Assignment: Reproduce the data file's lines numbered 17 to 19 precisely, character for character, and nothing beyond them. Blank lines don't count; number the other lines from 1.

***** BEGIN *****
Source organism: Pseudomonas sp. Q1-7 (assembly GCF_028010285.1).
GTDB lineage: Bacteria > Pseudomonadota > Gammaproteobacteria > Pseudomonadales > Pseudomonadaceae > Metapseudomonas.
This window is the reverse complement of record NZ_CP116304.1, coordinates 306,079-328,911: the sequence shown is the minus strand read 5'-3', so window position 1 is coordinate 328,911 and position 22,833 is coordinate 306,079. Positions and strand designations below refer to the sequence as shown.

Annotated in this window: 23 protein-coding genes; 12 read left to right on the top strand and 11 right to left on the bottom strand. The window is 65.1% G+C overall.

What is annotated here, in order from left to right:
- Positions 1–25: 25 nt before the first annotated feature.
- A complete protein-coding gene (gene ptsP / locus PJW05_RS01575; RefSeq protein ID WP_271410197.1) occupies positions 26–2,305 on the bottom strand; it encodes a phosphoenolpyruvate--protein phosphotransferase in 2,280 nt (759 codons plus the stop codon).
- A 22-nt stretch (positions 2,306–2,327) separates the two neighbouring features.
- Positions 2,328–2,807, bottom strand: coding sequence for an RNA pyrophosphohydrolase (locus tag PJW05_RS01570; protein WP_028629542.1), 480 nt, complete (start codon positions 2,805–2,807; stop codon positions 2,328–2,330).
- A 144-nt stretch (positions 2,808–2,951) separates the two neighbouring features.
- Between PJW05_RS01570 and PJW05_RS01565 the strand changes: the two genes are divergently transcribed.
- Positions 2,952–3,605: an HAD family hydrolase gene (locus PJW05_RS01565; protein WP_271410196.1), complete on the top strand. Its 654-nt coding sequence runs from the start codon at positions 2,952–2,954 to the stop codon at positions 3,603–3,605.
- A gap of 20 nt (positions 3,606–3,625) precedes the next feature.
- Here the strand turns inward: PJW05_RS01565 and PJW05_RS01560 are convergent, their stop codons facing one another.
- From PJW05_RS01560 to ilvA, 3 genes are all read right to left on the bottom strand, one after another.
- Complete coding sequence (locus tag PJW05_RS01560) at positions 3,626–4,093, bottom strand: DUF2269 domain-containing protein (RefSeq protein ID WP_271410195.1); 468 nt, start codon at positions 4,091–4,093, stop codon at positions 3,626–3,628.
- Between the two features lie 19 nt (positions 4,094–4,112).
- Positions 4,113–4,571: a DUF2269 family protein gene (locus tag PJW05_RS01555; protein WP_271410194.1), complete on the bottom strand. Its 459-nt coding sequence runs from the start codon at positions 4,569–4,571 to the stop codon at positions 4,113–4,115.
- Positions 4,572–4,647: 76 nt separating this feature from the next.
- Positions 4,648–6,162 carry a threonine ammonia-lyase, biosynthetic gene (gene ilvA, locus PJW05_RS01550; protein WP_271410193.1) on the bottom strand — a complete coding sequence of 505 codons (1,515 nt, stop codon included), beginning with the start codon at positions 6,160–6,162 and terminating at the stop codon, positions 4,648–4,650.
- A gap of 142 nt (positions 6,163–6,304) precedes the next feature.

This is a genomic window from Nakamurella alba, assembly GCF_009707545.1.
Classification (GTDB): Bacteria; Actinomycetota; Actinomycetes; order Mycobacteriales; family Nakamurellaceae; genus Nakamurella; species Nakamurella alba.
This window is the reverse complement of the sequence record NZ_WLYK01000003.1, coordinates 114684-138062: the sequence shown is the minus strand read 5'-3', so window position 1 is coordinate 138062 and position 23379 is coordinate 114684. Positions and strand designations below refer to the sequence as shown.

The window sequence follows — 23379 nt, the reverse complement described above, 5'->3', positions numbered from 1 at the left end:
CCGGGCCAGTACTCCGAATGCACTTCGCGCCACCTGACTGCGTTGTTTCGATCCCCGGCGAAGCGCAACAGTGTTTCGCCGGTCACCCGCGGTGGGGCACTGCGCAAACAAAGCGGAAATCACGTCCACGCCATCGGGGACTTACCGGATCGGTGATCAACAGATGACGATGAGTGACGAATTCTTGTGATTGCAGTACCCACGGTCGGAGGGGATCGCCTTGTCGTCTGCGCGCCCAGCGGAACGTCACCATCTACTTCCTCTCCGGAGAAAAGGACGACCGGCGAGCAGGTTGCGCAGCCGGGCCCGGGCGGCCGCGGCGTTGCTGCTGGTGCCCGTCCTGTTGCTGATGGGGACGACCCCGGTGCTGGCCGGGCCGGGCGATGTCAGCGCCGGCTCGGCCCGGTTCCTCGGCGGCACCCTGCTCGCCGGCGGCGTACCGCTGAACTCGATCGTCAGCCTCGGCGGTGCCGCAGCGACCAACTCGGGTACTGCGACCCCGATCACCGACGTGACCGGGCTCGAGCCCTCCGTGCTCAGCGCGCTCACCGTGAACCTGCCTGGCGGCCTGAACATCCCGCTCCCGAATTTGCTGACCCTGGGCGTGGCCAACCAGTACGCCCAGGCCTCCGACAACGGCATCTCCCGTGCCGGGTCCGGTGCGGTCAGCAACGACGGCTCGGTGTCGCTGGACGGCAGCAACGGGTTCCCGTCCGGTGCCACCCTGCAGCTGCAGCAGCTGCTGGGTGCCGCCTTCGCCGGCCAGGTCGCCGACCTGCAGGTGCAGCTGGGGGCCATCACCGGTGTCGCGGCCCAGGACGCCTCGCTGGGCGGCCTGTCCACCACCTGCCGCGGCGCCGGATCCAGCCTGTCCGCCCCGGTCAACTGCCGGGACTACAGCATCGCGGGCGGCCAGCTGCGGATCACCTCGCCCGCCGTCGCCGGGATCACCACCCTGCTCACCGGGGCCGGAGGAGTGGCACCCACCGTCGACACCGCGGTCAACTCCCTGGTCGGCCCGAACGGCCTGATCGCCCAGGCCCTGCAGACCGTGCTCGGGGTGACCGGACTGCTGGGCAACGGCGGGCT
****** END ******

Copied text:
- Between the two features lie 19 nt (positions 4,094–4,112).
- Positions 4,113–4,571: a DUF2269 family protein gene (locus tag PJW05_RS01555; protein WP_271410194.1), complete on the bottom strand. Its 459-nt coding sequence runs from the start codon at positions 4,569–4,571 to the stop codon at positions 4,113–4,115.
- Positions 4,572–4,647: 76 nt separating this feature from the next.